Historical Markers
Edwin L. Drake Historical Marker
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Edwin L. Drake

Lake Erie Region


Marker Location:
PA 8 near Woodlawn Cemetery, Titusville

Dedication Date:
November 11, 1946

Behind the Marker

Edwin Drake was born in Green County, New York, in 1819. His family moved to a farm in Rutland, Vermont, in 1825. With little formal education, Drake left home at the age of 19 with no particular profession in mind. By 1849, he began working as a conductor on the New York and New Haven Railroad and lived in New Haven, Connecticut.

A portrait of a seated Edwin L. Drake in formal clothes.
A portrait of a seated Edwin L. Drake in formal clothes.
Drake befriended James Townsend and others who were involved in oil discovery efforts in Pennsylvania. Illness forced Drake to give up his railroad job in 1857, and physicians advised him to leave the urban life and spend some time in the country. Townsend put this advice together with Drake's access to a free railroad pass and asked him to travel to Titusville and oversee the drilling of the first petroleum well.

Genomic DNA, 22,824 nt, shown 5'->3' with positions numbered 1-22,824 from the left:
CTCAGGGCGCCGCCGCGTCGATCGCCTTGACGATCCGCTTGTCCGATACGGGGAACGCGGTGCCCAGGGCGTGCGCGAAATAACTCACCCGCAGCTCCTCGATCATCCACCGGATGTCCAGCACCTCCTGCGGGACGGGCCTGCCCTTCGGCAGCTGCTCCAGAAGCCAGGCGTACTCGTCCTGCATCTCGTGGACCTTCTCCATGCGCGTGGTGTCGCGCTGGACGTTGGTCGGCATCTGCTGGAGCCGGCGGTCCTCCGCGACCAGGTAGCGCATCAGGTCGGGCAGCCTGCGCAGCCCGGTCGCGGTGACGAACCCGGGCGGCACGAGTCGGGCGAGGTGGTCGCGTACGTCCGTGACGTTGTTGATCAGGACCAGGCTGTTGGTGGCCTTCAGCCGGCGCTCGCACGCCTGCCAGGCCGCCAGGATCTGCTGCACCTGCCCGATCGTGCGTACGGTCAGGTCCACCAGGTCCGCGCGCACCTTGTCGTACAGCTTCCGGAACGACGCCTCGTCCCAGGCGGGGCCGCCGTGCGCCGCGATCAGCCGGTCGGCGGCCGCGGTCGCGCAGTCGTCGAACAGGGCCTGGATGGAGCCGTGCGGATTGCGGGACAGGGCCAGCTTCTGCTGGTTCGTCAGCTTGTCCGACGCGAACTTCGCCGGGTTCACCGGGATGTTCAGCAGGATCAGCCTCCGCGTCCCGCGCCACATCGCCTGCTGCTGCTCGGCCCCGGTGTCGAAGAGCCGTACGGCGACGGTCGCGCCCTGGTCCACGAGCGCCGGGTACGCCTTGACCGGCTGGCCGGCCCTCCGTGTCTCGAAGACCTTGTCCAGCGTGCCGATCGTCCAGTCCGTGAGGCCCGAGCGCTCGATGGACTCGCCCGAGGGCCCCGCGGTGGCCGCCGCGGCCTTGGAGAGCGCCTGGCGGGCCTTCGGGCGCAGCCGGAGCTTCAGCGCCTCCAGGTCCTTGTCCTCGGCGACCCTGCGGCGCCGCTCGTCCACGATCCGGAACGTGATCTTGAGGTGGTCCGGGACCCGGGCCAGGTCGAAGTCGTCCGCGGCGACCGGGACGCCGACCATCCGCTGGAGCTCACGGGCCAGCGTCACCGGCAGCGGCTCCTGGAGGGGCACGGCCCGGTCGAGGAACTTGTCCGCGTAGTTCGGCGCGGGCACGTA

In Titusville, Drake constructed a derrick (a large crane) to drill for oil. He and Uncle Billy Smith drilled three feet per day. On August 27,1859, the drill dropped into a crevice at 69 feet and slipped down six inches. The men pulled out the drill; Drake went to town to observe the Sabbath. When Smith visited the well later, he found oil pooling from the earth's surface. The Drake well would remain a "pumper" and oil had to be mechanically pumped from the ground.

Drake never benefited financially from his discovery of oil. His health also quickly declined. By some accounts, he suffered from muscular neuralgia (a disease of the nervous system) as early as 1860. By 1873, he lost most of his money.

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